Classic Rock Photography Exhibition
The Beatles released their last album Let It Be on May 8, 1970. While this marked the end of an era it also signified the beginning of a new age of both classic rock music and, later, punk. The Rolling Stones, McCartney and Lennon and other artists from the 60s continued to record new music. The 70s and 80s were two decades of new, infectious music and the photographs presented in this exhibition capture that energy.
11am – 7pm (closed Tues)
Ricoh Imaging Square Ginza
5-7-2 Ginza, Chuo-ku
Jan 15 – Apr 5
Surrealist Painting: Influences and Iterations in Japan
Capturing the images of the unconscious in their work, the surrealists believed that creativity and imagination could be unlocked by escaping reason and the rational mind. Although most people are familiar with the cultural giant Salvador Dali, with his melting clocks, distorted creatures and bizarre scenes, the exhibition at the Pola Museum of Art is an excellent opportunity to view Western surrealists like Dali, Giorgio de Chirico and René Magritte alongside their Japanese counterpart, Koga Haurue.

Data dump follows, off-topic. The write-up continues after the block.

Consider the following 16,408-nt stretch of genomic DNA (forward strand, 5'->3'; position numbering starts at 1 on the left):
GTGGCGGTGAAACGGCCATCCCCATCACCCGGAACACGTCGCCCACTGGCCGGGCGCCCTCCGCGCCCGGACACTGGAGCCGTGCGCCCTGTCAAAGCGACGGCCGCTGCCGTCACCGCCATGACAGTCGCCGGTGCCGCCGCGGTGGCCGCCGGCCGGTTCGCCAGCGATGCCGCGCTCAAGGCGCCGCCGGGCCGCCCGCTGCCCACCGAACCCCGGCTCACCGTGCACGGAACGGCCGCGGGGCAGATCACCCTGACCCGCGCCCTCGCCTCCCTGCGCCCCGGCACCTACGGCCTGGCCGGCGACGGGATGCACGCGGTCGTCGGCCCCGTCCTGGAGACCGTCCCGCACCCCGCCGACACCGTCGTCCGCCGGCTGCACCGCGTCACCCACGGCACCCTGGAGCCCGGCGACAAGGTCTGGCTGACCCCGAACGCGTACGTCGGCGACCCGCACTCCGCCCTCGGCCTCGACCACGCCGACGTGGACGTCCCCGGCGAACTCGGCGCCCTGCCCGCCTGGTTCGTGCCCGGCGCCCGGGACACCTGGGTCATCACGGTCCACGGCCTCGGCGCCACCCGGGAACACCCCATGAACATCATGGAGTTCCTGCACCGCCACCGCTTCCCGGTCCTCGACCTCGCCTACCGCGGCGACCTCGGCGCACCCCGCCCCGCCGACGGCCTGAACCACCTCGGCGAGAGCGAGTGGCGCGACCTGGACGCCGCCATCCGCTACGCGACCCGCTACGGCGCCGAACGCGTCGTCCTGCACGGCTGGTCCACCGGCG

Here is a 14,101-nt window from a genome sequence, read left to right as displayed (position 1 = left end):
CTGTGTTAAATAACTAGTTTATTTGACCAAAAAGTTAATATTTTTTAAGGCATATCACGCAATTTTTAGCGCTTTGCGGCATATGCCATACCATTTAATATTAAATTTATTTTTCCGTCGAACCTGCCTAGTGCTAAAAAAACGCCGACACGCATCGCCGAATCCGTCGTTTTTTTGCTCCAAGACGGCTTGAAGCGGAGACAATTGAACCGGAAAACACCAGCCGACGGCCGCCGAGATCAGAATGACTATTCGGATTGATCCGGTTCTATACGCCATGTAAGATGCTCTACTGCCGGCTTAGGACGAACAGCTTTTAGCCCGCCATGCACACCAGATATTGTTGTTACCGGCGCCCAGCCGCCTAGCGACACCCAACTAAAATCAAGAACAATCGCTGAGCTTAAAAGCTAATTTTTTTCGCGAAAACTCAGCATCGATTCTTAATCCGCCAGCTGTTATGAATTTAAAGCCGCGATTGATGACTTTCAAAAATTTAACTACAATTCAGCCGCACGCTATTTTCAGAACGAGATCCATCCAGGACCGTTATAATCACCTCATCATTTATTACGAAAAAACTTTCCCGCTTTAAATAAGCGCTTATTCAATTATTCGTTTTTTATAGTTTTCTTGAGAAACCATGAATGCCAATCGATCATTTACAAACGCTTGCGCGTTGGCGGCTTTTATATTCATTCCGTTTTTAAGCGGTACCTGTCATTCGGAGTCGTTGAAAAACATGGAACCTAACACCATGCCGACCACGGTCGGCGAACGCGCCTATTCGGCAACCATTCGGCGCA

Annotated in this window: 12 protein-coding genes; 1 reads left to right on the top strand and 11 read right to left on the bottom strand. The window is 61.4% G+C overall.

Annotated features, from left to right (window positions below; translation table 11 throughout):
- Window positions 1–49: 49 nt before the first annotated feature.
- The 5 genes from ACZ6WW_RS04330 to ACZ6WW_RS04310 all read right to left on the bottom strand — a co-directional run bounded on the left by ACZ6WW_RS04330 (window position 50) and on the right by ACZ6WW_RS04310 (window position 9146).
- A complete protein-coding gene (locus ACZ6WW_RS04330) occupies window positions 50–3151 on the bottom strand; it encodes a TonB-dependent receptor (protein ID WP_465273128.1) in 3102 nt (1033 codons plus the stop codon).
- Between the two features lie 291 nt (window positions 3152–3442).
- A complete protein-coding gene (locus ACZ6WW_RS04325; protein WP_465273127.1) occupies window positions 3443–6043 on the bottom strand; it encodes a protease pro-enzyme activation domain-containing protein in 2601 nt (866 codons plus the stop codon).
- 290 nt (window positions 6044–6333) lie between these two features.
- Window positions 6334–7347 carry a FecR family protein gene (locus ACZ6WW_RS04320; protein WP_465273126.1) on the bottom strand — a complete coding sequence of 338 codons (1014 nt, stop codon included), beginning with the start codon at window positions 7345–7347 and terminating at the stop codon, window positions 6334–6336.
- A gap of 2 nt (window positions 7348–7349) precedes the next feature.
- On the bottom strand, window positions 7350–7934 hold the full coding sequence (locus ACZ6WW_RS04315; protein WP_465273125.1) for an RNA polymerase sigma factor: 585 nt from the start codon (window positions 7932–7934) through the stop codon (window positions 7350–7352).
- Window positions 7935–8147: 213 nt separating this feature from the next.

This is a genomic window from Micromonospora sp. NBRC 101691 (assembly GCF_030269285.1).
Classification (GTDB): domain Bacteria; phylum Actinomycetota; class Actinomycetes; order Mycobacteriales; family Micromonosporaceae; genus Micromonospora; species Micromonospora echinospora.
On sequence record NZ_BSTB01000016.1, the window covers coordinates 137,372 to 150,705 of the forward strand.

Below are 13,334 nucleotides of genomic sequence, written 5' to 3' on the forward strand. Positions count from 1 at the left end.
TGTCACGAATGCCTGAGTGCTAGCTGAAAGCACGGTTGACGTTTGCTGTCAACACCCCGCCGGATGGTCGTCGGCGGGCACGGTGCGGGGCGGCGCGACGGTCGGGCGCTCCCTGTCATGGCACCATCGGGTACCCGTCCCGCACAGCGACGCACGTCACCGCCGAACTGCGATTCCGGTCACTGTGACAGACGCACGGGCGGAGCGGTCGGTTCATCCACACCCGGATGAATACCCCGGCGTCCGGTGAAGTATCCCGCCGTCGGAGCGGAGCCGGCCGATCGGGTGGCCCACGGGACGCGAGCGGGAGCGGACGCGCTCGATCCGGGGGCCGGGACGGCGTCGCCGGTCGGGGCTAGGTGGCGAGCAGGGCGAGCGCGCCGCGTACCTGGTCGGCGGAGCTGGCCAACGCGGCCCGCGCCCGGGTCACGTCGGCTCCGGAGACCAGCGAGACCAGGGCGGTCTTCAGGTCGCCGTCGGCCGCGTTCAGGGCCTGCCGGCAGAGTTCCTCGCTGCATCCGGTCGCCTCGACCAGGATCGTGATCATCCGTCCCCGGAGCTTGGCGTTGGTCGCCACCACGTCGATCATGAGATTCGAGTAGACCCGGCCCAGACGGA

9am – 5pm
Pola Museum of Art
1285 Kozukayama, Sengokuhara, Hakone-machi,
Jan 4 – 8
36th Matsuya Ginza Antiquarian Book Fair
Whether you’d like to add to a collection, find an unusual gift or even make an investment, this annual book fair has something for everyone from rare Japanese and Western books, ukiyo-e woodblock prints and early Japanese photos, as well as other interesting printed ephemera. Held at the legendary Ginza department store Matsuya, this is one for real bibliophiles and for visitors with an interest in history and letters.
10am – 8pm
8F 3-6-1 Ginza, Chuo-ku
Jan 9 – Mar 8
Forever Saul Leiter